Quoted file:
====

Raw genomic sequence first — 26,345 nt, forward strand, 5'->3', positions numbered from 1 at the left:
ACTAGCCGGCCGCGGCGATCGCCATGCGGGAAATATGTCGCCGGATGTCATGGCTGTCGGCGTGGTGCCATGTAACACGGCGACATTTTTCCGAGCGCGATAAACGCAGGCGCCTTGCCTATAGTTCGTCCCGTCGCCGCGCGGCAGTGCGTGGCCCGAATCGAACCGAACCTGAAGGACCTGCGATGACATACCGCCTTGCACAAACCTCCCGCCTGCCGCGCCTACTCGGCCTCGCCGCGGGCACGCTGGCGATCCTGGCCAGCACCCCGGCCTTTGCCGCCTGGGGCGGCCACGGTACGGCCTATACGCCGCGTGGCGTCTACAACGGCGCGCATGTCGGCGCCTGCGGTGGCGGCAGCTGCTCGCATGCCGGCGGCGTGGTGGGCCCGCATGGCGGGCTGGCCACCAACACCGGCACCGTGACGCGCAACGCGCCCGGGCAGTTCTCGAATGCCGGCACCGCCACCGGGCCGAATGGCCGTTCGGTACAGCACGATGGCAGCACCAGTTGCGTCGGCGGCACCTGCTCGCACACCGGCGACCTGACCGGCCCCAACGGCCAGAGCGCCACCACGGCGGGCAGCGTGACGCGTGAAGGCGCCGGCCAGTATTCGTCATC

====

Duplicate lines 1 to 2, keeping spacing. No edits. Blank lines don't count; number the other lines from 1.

Raw genomic sequence first — 26,345 nt, forward strand, 5'->3', positions numbered from 1 at the left:
ACTAGCCGGCCGCGGCGATCGCCATGCGGGAAATATGTCGCCGGATGTCATGGCTGTCGGCGTGGTGCCATGTAACACGGCGACATTTTTCCGAGCGCGATAAACGCAGGCGCCTTGCCTATAGTTCGTCCCGTCGCCGCGCGGCAGTGCGTGGCCCGAATCGAACCGAACCTGAAGGACCTGCGATGACATACCGCCTTGCACAAACCTCCCGCCTGCCGCGCCTACTCGGCCTCGCCGCGGGCACGCTGGCGATCCTGGCCAGCACCCCGGCCTTTGCCGCCTGGGGCGGCCACGGTACGGCCTATACGCCGCGTGGCGTCTACAACGGCGCGCATGTCGGCGCCTGCGGTGGCGGCAGCTGCTCGCATGCCGGCGGCGTGGTGGGCCCGCATGGCGGGCTGGCCACCAACACCGGCACCGTGACGCGCAACGCGCCCGGGCAGTTCTCGAATGCCGGCACCGCCACCGGGCCGAATGGCCGTTCGGTACAGCACGATGGCAGCACCAGTTGCGTCGGCGGCACCTGCTCGCACACCGGCGACCTGACCGGCCCCAACGGCCAGAGCGCCACCACGGCGGGCAGCGTGACGCGTGAAGGCGCCGGCCAGTATTCGTCATC